On 3 August 2011, the Waste Reduction and Recycling Bill 2011 including a land fill levy was passed by the Qld State Parliament.
The Legislation included:
· Establishment of a scheme to support the Federal Government’s Carbon Farming Initiative via carbon sequestration projects in Qld;
· Amendments to the Water Act 2000 to compliment the National Water Initiative;
· The Qld Government appear to be bending over backward to provide increased flexibility in the management of seepage water discharge from coal seam gas development.
The bill includes a land fill levy that will kick in from 1 December 2011. The objective of the bill was to overhaul waste management requirements. The aim is to halve the amount of rubbish directed to landfill within a decade. Unfortunately, not all the measures have been thought through to their logical conclusions.
A new levy will be paid via all operators of waste disposal sites, if the site is within the levy zone or if the site is outside the zone but the waste was generated within the levy zone. The proposed levy zone encompasses most of urban & coastal Qld.
The proposed levy zone covers around 99 per cent of the Qld population and includes 34 local government areas.
All local government & private sector waste disposal facilities in SEQ & major regional local government areas, such as Fraser Coast, Bundaberg, Rockhampton, Gladstone, Mackay, Cairns, Tablelands, Central Highlands & South Burnett regional councils & Mt Isa & Townsville city councils, will be required to collect the levy.
To reduce the potential for waste being transported for disposal outside the levy collection zone, it is proposed that the levy be attached to the point of generation rather than disposal. This means that if waste is generated anywhere within the designated levy zone, the levy applies regardless of whether the waste was disposed of at a facility located in the levy zone or outside it. In addition, waste operators will be required to pay a levy for all stockpiled waste when the waste is disposed of to landfill, regardless of whether the stockpile was made before or after the commencement of the amendments.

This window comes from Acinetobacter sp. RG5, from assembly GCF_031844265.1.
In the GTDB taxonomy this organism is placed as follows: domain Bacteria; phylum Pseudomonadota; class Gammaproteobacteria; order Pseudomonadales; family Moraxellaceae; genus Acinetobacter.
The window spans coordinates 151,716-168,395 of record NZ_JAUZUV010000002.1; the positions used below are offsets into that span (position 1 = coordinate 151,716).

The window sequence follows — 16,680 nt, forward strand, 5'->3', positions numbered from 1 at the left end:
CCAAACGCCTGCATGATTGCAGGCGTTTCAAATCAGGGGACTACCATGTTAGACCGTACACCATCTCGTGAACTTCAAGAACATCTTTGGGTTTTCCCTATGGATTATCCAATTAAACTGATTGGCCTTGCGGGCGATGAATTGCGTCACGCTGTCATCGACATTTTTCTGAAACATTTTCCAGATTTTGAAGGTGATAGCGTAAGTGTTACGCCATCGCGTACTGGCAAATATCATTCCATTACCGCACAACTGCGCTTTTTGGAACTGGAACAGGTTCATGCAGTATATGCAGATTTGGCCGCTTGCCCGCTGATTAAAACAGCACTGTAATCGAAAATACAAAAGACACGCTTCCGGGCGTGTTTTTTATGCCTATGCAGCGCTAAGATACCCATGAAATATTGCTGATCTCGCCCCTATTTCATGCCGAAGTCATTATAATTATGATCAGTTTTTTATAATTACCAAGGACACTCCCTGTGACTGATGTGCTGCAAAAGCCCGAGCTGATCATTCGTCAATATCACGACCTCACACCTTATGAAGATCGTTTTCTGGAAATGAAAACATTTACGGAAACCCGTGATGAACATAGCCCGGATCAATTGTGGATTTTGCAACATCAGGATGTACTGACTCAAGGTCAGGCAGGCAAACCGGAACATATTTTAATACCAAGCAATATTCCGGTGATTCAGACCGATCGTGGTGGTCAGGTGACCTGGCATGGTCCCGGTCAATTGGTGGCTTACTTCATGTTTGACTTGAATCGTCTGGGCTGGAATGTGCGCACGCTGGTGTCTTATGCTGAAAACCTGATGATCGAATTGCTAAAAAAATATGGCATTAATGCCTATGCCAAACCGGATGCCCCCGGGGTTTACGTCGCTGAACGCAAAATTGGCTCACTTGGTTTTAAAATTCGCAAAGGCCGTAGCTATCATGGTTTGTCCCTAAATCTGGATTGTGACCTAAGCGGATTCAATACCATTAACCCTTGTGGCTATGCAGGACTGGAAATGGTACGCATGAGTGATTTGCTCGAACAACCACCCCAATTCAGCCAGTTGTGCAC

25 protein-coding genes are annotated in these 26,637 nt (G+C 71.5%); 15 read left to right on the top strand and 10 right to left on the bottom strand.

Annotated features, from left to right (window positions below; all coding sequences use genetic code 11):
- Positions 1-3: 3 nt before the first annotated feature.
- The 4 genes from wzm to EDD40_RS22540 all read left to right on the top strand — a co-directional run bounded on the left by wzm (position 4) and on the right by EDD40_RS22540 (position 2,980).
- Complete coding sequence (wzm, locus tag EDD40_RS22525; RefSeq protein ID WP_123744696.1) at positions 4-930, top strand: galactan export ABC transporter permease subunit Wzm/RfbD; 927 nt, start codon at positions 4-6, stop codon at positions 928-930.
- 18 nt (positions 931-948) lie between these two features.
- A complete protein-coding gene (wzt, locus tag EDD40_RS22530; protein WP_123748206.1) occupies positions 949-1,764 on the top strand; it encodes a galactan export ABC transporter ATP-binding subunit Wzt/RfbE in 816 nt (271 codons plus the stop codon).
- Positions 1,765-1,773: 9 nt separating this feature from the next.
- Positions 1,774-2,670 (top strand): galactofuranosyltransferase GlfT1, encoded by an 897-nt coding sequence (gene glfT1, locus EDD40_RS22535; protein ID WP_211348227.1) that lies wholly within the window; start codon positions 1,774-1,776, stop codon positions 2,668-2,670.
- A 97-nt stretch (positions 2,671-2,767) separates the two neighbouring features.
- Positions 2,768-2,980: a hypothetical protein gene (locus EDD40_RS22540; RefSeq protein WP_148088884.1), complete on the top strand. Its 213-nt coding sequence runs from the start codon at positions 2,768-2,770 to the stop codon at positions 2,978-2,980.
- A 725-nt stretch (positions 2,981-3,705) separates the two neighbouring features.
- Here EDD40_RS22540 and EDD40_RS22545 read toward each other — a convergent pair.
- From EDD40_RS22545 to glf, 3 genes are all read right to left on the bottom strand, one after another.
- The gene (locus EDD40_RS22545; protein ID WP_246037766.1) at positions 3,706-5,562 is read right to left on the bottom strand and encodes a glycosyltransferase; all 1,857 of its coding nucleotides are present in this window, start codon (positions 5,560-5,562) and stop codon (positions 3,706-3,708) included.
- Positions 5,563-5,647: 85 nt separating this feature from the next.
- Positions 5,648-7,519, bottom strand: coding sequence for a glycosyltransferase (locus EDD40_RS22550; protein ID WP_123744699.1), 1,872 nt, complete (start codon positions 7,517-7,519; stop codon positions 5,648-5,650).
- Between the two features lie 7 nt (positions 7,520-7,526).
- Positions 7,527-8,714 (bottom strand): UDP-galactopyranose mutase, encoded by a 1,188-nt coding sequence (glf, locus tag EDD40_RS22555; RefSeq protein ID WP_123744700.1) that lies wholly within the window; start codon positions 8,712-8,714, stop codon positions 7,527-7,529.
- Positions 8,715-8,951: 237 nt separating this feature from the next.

There are two exceptions: stockpiled waste that is disaster management waste & waste that was already levied on delivery are excluded. For example, municipal solid waste will attract no levy on delivery and so will attract a levy on disposal of the stockpile to landfill.
The amount of the levy will vary depending on the type of waste. For example:
· commercial and industrial (C&I) waste: estimated levy of $35 per tonne;
· construction and demolition (C&D) waste: estimated levy of $35 per tonne;
· regulated wastes: estimated levy of $50 per tonne for lower hazard and $150 per tonne for higher hazard waste.
Operators will be able to claim some deduction against the levy for waste that is subsequently recycled. In addition, waste that is handled through designated 'resource recovery' (ie, recycling) areas within waste disposal sites will not be subject to the levy.
This regulation will impact on ASBG members, especially the hazardous waste classifications. This will greatly impact on recycling as while it will receive a 50% discount on levy amounts, many streams will most likely be classed as high hazardous wastes & attract $75/t.
This will make many recycling activities far more difficult & even uneconomic.
Coupled with the levy will be stronger enforcement and penalties for non-compliance with waste laws, including enhanced powers of inspection and enforcement.
The Qld Government has indicated that the forecast $159 million raised from the levy will go towards:
· a new 'Waste Avoidance and Resource Efficiency Fund' for waste-related programs & projects, including to assist local government formulate and implement 'waste reduction and recycling plans';
· a new Sustainable Future Fund to assist local government environment programs;
· sustainability programs, including the creation of new national parks.
There is a brief levy FAQ on the DERM website.
Last week, the Environmental lobby group: Beyond Zero Emissions (BZE), went public with allegations that Worley Parsons (an Engineering Consultancy) had suppressed a report comparing the relative whole of lifecycle greenhouse gas emissions of Coal Seam Gas with coal & renewable energy.
BZE are questioning the oft repeated claims of the Australian Petroleum Production & Exploration Association (APPEA) that electricity produced from gas than current coal-fired power generation. Worley Parsons says it has mutual agreement with BZE to publish the research in a peer-reviewed journal, .
ASBG are still unsure how BZE know the outcomes of a report that they claim they have not received. A fortnight ago APPEA released its own report by Worley Parsons, containing less flattering gas-versus-coal scenarios.
On Friday, Independent MP Tony Windsor renewed his calls for an arms-length study into the effects of CSG mining on the environment.